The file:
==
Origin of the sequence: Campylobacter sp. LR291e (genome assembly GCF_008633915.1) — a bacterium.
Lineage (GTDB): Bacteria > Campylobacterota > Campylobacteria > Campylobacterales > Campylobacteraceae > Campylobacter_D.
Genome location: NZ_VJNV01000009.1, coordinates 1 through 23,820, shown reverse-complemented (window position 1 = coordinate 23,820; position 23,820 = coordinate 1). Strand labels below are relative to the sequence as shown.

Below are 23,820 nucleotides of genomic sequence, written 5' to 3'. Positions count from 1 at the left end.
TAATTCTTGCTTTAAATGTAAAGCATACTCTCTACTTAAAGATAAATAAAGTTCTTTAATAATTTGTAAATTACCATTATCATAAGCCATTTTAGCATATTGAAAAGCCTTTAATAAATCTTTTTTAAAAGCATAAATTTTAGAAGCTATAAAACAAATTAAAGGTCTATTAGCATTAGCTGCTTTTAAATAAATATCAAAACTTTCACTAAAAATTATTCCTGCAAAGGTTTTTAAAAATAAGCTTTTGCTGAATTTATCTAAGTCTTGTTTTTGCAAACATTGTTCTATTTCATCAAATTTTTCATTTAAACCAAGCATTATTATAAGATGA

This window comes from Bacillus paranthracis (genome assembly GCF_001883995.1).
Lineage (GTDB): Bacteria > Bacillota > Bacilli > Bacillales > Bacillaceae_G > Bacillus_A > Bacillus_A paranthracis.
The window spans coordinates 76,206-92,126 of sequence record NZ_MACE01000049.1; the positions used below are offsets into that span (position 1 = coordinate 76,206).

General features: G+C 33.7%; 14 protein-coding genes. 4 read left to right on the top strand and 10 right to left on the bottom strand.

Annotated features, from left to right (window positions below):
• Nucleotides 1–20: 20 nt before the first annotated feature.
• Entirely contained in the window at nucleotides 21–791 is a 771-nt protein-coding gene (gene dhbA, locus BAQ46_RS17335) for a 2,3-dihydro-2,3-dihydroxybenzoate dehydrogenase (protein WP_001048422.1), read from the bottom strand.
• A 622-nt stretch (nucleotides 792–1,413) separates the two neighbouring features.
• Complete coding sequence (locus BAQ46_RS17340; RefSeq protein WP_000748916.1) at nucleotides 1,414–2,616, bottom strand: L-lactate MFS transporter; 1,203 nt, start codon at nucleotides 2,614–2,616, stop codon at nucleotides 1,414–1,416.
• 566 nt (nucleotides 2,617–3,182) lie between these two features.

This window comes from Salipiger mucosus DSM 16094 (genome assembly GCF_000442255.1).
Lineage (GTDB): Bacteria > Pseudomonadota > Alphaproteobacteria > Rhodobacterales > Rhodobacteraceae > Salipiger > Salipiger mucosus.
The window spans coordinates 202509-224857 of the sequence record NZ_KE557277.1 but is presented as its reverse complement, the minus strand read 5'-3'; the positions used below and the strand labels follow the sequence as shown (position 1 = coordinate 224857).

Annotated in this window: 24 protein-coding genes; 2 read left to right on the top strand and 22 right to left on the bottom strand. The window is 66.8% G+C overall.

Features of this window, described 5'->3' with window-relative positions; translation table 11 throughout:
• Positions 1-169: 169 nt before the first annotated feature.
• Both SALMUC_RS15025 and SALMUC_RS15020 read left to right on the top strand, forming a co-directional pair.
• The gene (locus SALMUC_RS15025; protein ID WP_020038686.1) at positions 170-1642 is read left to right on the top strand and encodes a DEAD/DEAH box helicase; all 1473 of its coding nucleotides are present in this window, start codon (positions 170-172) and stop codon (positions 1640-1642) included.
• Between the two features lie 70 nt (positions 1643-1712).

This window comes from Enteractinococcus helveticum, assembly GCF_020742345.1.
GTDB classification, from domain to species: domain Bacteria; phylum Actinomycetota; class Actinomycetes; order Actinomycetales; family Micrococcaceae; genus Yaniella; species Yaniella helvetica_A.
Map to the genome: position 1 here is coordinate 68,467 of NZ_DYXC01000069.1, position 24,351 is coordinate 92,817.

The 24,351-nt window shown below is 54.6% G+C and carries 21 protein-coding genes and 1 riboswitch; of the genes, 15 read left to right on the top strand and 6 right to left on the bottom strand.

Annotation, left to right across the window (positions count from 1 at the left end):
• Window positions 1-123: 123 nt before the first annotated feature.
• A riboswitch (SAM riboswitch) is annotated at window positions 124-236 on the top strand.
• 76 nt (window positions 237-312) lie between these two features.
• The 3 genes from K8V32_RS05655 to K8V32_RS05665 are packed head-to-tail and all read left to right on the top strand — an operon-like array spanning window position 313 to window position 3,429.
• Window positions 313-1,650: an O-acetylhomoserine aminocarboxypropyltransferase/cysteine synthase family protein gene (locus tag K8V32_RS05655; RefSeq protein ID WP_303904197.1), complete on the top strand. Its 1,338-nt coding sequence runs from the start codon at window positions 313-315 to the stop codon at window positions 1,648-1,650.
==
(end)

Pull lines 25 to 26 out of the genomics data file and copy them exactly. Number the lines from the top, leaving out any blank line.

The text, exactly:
This window comes from Enteractinococcus helveticum, assembly GCF_020742345.1.
GTDB classification, from domain to species: domain Bacteria; phylum Actinomycetota; class Actinomycetes; order Actinomycetales; family Micrococcaceae; genus Yaniella; species Yaniella helvetica_A.